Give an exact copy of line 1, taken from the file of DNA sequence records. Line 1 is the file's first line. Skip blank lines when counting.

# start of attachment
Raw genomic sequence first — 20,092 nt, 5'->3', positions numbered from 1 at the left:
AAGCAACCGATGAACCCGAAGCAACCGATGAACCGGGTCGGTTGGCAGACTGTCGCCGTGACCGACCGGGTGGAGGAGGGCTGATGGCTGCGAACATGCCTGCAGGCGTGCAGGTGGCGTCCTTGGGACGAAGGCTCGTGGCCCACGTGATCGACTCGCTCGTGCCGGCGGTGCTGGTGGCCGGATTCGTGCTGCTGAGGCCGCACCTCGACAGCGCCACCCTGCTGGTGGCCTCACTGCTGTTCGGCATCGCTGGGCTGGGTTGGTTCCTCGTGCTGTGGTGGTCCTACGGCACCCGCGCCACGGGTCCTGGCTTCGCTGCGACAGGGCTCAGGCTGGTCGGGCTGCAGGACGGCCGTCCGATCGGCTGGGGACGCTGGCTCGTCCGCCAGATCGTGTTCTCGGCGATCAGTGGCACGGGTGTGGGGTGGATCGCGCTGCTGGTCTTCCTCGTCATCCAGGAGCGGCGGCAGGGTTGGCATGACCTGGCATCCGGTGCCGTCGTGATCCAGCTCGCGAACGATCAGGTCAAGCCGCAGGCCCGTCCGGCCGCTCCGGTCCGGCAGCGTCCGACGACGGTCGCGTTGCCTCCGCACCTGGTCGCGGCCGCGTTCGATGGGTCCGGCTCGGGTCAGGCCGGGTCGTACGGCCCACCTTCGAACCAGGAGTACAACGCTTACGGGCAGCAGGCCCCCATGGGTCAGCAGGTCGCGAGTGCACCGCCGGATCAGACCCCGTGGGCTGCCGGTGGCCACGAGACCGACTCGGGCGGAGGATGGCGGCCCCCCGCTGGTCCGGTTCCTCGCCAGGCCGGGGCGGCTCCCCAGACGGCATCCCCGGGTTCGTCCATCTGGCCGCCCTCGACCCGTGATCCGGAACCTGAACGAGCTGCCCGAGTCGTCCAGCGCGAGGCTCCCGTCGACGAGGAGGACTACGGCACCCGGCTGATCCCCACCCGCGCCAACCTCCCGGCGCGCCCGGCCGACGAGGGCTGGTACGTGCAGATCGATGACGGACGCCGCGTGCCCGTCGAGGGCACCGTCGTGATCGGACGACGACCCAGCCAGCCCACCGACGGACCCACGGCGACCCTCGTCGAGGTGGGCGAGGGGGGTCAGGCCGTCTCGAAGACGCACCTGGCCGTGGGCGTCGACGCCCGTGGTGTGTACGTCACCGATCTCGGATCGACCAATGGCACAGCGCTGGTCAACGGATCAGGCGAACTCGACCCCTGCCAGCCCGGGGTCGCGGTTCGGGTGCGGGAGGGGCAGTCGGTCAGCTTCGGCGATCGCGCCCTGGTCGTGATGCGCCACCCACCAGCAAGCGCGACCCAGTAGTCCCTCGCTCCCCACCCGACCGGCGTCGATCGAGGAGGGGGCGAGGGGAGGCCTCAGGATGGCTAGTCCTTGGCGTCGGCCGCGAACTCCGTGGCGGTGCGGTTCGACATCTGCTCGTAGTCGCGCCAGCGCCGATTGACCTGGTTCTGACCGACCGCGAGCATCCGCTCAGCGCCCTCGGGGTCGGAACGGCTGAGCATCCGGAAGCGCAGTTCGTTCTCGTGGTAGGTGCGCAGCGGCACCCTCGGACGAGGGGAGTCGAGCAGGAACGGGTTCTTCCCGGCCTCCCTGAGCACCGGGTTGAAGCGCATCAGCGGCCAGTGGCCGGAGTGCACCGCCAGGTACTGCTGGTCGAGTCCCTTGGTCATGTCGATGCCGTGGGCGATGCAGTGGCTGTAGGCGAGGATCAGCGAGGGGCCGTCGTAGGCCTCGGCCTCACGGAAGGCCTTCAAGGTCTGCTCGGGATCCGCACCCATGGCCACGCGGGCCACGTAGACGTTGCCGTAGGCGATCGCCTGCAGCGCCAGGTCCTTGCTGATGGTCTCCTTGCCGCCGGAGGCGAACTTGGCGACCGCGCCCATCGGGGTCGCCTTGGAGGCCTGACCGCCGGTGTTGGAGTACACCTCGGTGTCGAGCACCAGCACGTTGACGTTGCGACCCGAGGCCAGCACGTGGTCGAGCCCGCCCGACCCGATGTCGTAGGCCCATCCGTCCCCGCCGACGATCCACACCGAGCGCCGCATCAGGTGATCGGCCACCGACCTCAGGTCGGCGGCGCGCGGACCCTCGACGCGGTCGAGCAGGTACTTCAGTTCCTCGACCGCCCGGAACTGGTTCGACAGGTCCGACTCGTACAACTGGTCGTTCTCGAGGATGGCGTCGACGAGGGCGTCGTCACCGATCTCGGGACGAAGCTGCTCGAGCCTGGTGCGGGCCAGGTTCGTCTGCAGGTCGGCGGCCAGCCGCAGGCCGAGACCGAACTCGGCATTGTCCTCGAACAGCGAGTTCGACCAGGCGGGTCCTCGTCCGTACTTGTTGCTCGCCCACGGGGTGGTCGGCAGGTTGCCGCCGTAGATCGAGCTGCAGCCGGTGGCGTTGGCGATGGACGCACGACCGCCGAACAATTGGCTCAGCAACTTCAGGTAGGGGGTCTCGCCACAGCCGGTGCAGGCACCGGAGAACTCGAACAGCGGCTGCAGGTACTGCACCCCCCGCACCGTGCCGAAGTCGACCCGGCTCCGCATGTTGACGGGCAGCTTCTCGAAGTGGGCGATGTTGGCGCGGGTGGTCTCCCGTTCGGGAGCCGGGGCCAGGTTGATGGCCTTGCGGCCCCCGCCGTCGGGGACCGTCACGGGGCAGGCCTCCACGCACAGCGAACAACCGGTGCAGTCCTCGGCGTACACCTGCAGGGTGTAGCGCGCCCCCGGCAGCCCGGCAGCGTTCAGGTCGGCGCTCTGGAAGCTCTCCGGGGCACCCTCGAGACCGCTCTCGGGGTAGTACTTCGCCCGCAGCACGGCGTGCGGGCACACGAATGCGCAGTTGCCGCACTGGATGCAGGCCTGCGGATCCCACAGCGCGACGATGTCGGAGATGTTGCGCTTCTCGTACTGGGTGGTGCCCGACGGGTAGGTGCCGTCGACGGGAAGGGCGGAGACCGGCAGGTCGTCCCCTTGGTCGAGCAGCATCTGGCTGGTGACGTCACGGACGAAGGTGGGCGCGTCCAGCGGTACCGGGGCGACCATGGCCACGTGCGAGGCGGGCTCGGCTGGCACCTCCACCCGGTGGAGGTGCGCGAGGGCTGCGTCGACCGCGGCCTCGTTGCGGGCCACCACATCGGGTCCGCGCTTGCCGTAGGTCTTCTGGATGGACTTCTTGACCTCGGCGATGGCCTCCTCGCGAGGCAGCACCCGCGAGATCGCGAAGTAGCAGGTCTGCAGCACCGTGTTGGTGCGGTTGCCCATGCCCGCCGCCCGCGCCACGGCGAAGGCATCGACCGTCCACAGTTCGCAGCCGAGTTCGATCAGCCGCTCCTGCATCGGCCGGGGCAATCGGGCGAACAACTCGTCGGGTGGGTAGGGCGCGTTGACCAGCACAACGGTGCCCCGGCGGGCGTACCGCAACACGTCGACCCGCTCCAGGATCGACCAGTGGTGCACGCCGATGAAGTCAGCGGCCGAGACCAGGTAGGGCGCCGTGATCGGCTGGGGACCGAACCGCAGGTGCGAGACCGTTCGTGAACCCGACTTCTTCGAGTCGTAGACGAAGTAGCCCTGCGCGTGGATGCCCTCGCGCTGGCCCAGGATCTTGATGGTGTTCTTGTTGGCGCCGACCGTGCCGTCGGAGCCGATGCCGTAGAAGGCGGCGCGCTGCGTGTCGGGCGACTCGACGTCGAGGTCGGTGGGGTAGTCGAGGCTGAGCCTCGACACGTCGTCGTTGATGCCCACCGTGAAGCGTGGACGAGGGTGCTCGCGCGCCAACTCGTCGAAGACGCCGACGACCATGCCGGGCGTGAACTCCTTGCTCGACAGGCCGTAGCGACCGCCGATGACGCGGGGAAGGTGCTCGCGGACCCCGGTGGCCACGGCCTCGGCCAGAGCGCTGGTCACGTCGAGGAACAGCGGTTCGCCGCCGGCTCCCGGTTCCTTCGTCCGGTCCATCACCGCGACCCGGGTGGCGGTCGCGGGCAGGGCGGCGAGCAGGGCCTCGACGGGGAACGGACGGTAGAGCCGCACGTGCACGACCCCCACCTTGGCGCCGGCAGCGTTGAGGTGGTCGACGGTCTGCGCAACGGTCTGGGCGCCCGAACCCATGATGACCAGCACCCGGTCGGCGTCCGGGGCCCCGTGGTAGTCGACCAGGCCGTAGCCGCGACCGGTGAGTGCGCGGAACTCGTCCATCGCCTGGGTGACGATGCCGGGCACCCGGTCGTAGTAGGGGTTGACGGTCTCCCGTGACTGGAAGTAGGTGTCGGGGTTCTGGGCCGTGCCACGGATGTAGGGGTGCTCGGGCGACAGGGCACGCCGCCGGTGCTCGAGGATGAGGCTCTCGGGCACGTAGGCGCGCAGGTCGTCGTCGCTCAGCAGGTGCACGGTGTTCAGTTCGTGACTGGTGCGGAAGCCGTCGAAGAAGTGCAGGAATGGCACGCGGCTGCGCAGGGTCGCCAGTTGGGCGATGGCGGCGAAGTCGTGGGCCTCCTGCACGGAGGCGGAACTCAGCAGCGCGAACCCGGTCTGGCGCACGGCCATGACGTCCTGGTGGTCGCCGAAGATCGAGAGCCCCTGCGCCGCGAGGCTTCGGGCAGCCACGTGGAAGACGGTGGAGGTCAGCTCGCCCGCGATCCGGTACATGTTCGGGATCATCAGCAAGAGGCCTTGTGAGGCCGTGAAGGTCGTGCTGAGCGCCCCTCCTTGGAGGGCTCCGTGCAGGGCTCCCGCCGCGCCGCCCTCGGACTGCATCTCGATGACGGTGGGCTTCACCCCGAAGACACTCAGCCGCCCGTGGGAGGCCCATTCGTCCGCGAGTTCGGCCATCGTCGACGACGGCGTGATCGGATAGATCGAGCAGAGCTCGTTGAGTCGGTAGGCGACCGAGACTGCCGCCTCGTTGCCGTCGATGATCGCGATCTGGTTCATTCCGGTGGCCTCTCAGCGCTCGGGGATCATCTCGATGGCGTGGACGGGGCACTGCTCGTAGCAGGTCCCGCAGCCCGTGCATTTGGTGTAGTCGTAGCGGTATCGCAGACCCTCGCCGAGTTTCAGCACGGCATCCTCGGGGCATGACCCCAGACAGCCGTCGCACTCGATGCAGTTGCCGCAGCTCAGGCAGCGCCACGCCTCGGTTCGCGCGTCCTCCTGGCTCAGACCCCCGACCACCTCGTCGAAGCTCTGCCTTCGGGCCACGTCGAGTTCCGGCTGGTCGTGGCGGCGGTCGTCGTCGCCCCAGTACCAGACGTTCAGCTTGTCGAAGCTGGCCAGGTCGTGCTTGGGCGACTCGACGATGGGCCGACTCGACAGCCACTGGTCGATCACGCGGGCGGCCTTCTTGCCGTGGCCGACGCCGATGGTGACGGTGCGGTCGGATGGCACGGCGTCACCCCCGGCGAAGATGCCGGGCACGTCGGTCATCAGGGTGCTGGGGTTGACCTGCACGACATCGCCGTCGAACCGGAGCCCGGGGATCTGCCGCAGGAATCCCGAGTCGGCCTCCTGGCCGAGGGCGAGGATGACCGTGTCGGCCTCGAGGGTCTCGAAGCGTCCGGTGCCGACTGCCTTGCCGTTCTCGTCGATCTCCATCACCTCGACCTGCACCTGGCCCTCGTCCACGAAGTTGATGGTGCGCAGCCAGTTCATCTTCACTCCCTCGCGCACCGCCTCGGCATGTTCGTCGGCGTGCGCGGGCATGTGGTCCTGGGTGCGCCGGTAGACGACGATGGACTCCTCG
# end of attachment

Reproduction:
Raw genomic sequence first — 20,092 nt, 5'->3', positions numbered from 1 at the left: